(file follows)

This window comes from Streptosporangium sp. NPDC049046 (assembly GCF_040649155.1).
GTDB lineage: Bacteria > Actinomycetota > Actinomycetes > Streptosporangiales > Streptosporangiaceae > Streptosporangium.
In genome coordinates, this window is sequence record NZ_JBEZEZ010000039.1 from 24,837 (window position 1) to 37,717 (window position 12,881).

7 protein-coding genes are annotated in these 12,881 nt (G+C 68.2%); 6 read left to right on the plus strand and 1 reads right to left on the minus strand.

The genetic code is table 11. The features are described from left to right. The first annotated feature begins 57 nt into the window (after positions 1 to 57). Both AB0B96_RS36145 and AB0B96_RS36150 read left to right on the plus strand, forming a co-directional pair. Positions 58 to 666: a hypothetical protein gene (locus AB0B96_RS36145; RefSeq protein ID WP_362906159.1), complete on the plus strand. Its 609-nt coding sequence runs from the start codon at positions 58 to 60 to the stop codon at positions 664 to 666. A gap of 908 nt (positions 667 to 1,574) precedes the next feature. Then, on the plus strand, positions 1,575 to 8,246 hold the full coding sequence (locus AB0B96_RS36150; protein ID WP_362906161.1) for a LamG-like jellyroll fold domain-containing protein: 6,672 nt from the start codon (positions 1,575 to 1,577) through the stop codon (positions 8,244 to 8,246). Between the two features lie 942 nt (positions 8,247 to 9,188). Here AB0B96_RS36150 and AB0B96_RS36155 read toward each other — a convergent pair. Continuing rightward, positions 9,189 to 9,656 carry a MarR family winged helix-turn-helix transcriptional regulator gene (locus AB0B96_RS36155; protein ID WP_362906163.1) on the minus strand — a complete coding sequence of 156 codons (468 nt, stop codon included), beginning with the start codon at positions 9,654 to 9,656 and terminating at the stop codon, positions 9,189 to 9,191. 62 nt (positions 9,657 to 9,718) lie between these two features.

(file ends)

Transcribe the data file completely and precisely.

This window comes from Streptosporangium sp. NPDC049046 (assembly GCF_040649155.1).
GTDB lineage: Bacteria > Actinomycetota > Actinomycetes > Streptosporangiales > Streptosporangiaceae > Streptosporangium.
In genome coordinates, this window is sequence record NZ_JBEZEZ010000039.1 from 24,837 (window position 1) to 37,717 (window position 12,881).

7 protein-coding genes are annotated in these 12,881 nt (G+C 68.2%); 6 read left to right on the plus strand and 1 reads right to left on the minus strand.

The genetic code is table 11. The features are described from left to right. The first annotated feature begins 57 nt into the window (after positions 1 to 57). Both AB0B96_RS36145 and AB0B96_RS36150 read left to right on the plus strand, forming a co-directional pair. Positions 58 to 666: a hypothetical protein gene (locus AB0B96_RS36145; RefSeq protein ID WP_362906159.1), complete on the plus strand. Its 609-nt coding sequence runs from the start codon at positions 58 to 60 to the stop codon at positions 664 to 666. A gap of 908 nt (positions 667 to 1,574) precedes the next feature. Then, on the plus strand, positions 1,575 to 8,246 hold the full coding sequence (locus AB0B96_RS36150; protein ID WP_362906161.1) for a LamG-like jellyroll fold domain-containing protein: 6,672 nt from the start codon (positions 1,575 to 1,577) through the stop codon (positions 8,244 to 8,246). Between the two features lie 942 nt (positions 8,247 to 9,188). Here AB0B96_RS36150 and AB0B96_RS36155 read toward each other — a convergent pair. Continuing rightward, positions 9,189 to 9,656 carry a MarR family winged helix-turn-helix transcriptional regulator gene (locus AB0B96_RS36155; protein ID WP_362906163.1) on the minus strand — a complete coding sequence of 156 codons (468 nt, stop codon included), beginning with the start codon at positions 9,654 to 9,656 and terminating at the stop codon, positions 9,189 to 9,191. 62 nt (positions 9,657 to 9,718) lie between these two features.